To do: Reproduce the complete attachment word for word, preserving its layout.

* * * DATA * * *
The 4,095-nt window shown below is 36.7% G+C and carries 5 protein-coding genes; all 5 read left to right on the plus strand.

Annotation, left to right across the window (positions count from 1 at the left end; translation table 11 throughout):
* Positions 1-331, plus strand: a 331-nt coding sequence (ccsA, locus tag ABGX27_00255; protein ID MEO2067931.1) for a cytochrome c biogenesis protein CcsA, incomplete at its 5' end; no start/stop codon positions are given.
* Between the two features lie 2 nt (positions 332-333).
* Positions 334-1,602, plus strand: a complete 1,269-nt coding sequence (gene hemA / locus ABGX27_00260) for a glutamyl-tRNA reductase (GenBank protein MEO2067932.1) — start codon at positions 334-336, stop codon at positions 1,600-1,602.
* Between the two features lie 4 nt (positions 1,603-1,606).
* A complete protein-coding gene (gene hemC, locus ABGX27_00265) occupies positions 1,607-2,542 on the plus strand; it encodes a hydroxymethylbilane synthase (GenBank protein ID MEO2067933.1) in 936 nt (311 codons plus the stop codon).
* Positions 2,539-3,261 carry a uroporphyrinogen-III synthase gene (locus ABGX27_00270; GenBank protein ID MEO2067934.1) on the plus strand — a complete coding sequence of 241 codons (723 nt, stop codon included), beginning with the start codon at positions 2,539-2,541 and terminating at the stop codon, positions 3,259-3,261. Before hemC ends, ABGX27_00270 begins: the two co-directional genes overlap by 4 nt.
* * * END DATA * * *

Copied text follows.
The 4,095-nt window shown below is 36.7% G+C and carries 5 protein-coding genes; all 5 read left to right on the plus strand.

Annotation, left to right across the window (positions count from 1 at the left end; translation table 11 throughout):
* Positions 1-331, plus strand: a 331-nt coding sequence (ccsA, locus tag ABGX27_00255; protein ID MEO2067931.1) for a cytochrome c biogenesis protein CcsA, incomplete at its 5' end; no start/stop codon positions are given.
* Between the two features lie 2 nt (positions 332-333).
* Positions 334-1,602, plus strand: a complete 1,269-nt coding sequence (gene hemA / locus ABGX27_00260) for a glutamyl-tRNA reductase (GenBank protein MEO2067932.1) — start codon at positions 334-336, stop codon at positions 1,600-1,602.
* Between the two features lie 4 nt (positions 1,603-1,606).
* A complete protein-coding gene (gene hemC, locus ABGX27_00265) occupies positions 1,607-2,542 on the plus strand; it encodes a hydroxymethylbilane synthase (GenBank protein ID MEO2067933.1) in 936 nt (311 codons plus the stop codon).
* Positions 2,539-3,261 carry a uroporphyrinogen-III synthase gene (locus ABGX27_00270; GenBank protein ID MEO2067934.1) on the plus strand — a complete coding sequence of 241 codons (723 nt, stop codon included), beginning with the start codon at positions 2,539-2,541 and terminating at the stop codon, positions 3,259-3,261. Before hemC ends, ABGX27_00270 begins: the two co-directional genes overlap by 4 nt.